Johnson & Johnson Asks Customers to Return Morcellators
Impassioned debate accompanies decision.
Published: August 4, 2014
As the polarized debate regarding the safety and desirability of power morcellation in minimally invasive hysterectomies continues to rage, Johnson & Johnson, easily the largest manufacturer of laparoscopic morcellators, has announced that it's withdrawing the device from the market.
Under the glare of ongoing government scrutiny, the company's Ethicon division, which sells the devices, suspended sales of new morcellators in April, immediately after the FDA issued an advisory recommending that morcellator use be suspended or severely restricted. The company went much further this week, announcing that it will ask customers to return the devices.
The FDA held hearings on the safety of power morcellation this summer, and some believe the practice may eventually be banned entirely.
The issue gained prominence when a Harvard anesthesiologist and medical professor underwent the procedure last fall, unaware that her uterus contained a hidden sarcoma. Morcellation, which breaks the uterus into small pieces so it can be extracted through the incision site, spread and upstaged her cancer. Since then, she and her husband, also a Harvard professor, have led a campaign to end the practice.
While there's no question that morcellation can spread cancer in women with undetected or undiagnosed cancer, there's no clear consensus on the percentage of women at risk. In its advisory, the FDA estimated that the risk is about 1 in 350. Johnson & Johnson's decision this week follows closely on the heels of a study published in the Journal of the American Medical Association (JAMA), which found that among 36,470 women who underwent morcellation between 2006 and 2012, 99 had uterine cancer — or 1 of every 368.
But the FDA's estimates have been called into question, and some experts say the significance of the new study is being widely misunderstood and/or misquoted — indeed, a Wall Street Journal story says it shows that "1 in 368 women have a hidden (emphasis added) uterine cancer that could be spread by a morcellator."
Jason D. Wright, MD, director of gynecologic oncology at the Columbia University Medical Center in N.Y., and the lead author of the study, tells Outpatient Surgery Magazine that what the study found were cases of uterine cancers that were undetected, but not necessarily hidden, before morcellation occurred.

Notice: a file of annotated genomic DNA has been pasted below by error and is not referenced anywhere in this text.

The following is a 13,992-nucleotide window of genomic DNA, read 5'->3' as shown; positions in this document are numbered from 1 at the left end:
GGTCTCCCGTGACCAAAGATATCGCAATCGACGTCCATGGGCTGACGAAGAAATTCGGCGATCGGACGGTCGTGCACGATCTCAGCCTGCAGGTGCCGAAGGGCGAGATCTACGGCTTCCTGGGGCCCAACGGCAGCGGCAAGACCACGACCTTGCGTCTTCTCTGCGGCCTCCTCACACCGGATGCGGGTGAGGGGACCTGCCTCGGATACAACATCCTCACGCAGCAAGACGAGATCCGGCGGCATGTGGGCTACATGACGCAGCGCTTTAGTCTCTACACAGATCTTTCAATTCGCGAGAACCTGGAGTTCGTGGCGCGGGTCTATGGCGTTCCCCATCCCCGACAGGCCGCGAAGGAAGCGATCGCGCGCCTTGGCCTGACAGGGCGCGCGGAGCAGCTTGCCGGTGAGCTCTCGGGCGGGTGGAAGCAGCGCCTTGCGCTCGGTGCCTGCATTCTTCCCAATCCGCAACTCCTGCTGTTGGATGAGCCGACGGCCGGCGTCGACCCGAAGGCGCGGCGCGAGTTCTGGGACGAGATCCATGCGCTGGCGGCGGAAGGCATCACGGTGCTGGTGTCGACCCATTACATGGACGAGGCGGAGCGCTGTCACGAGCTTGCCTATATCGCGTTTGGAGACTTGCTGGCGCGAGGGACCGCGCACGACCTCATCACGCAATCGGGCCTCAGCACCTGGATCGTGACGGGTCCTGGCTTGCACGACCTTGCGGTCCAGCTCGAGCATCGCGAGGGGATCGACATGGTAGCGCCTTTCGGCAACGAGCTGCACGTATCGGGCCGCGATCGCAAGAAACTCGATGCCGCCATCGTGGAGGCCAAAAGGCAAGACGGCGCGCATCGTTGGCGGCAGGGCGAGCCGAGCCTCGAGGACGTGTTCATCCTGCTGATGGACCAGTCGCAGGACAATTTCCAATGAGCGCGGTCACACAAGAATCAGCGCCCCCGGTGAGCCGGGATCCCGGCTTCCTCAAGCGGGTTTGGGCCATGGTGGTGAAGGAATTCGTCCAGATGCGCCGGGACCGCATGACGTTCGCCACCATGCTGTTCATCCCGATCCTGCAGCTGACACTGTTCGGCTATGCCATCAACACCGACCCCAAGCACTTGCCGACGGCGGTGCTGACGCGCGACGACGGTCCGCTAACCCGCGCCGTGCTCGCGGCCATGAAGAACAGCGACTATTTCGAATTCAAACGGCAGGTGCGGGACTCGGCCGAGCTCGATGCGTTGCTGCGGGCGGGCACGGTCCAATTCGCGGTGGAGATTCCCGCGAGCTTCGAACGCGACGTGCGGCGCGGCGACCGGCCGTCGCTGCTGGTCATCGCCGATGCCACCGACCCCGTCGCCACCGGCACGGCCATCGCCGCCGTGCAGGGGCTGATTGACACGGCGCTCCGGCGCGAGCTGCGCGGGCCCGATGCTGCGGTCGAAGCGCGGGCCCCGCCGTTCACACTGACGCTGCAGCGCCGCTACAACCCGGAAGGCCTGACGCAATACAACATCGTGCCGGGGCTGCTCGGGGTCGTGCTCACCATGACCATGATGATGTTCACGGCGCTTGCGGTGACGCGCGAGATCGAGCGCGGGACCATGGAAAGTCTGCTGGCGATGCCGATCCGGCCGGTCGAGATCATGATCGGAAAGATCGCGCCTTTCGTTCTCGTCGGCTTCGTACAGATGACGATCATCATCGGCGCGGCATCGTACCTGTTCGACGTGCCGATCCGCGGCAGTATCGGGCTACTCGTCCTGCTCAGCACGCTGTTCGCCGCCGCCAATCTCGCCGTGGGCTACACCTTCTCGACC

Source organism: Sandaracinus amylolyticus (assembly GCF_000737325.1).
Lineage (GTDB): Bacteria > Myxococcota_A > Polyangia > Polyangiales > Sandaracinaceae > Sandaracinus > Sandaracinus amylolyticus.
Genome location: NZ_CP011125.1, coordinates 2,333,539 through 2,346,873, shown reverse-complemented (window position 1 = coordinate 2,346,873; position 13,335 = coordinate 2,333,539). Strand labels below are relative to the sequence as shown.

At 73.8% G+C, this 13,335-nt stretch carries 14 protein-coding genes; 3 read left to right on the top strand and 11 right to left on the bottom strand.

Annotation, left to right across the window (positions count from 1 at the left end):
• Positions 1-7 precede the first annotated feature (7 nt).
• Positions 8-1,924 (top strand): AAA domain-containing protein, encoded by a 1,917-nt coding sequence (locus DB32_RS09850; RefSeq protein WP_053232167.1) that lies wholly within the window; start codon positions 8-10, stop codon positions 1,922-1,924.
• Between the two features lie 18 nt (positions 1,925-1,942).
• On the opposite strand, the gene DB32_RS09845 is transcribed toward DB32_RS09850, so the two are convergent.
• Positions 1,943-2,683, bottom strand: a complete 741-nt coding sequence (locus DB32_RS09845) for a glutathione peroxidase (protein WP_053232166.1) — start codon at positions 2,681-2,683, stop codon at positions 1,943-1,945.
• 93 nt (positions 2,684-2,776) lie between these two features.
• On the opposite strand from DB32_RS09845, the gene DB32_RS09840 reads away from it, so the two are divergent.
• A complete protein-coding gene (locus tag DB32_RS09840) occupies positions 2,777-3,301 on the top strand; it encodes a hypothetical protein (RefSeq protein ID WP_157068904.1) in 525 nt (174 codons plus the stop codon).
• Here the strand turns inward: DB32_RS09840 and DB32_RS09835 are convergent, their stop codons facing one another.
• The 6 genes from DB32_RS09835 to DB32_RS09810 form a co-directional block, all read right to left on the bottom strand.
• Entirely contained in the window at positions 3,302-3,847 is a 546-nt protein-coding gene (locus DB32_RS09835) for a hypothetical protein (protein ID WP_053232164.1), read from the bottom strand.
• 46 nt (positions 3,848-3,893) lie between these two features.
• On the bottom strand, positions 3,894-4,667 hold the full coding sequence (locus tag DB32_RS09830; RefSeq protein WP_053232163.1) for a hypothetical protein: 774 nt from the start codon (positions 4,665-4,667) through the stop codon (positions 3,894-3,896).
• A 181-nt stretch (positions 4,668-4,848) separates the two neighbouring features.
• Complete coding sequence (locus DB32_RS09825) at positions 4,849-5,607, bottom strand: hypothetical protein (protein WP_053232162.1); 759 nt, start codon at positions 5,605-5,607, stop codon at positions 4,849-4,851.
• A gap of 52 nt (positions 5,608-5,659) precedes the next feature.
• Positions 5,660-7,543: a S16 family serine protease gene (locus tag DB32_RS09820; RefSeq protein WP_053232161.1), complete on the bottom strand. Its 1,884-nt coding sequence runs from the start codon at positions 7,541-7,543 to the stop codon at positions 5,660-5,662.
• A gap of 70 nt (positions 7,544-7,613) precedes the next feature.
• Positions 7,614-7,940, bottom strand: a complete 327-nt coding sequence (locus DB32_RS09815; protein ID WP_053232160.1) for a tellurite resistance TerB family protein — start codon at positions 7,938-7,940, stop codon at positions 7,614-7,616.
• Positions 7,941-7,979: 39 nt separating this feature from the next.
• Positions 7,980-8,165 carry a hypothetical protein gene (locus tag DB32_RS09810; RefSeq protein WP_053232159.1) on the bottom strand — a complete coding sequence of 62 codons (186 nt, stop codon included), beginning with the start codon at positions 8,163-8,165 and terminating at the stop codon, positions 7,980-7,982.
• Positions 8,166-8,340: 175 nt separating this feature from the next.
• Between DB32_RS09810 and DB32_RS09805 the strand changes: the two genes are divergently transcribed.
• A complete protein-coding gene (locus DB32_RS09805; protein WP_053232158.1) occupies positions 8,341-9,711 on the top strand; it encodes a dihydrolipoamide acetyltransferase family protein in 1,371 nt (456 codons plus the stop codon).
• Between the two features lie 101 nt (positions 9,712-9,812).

The distinction is significant because the morcellation controversy has largely centered on the dangers of hidden sarcomas, which are nearly impossible to detect. Elizabeth Pritts, MD, director of the Wisconsin Fertility Institute argues that the significance of the JAMA study is misunderstood because uterine sarcoma accounts for only 2% to 4% of all uterine cancer cases. Dr. Pritts, who testified before the FDA, says she and colleagues will soon publish a paper that puts the risk of hidden sarcoma at about 1 in 6,400.
Dr. Wright acknowledges that the percentage of uterine cancer patients with hidden sarcomas is much smaller than the percentage of uterine cancer patients on the whole, but estimates that it is "probably over 10 or 20%."
He adds, however, that "other uterine cancers may be asymptomatic or not detected. What we found was cancer that wasn't detected pre-operatively, whether it was asymptomatic or for some other reason. If the physicians had known, they wouldn't have morcellated."
Jeffrey Thurston, MD, of the Texas Health Women's Specialty Surgery Center of Dallas, says the decision by Johnson & Johnson is "at best, disappointing," and ultimately the result of the FDA's "falling prey to politics and Harvard's seemingly endless unmerited influence."
Dr. Thurston and others maintain that the percentage of women at risk from the procedure is much smaller than the FDA's assertion of 1 in 350, and that banning or restricting power morcellators would do more harm than good, because hidden sarcomas are so rare and so lethal (regardless of whether they're spread by morcellation), and because alternative open procedures are associated with much higher rates of morbidity and mortality.
Dr. Wright agrees that "there are probably women who derive a benefit" from morcellation, and that it's associated with "lower complication rates and quicker recoveries," especially for younger women. "Advanced age was one of the strongest factors for having the risks outweigh the benefits," he says. "For younger women, it may still be a reasonable option. But there's very little objective data to guide the debate. We need to quantify the risk."
The decision by Johnson & Johnson may make the risk harder to quantify.
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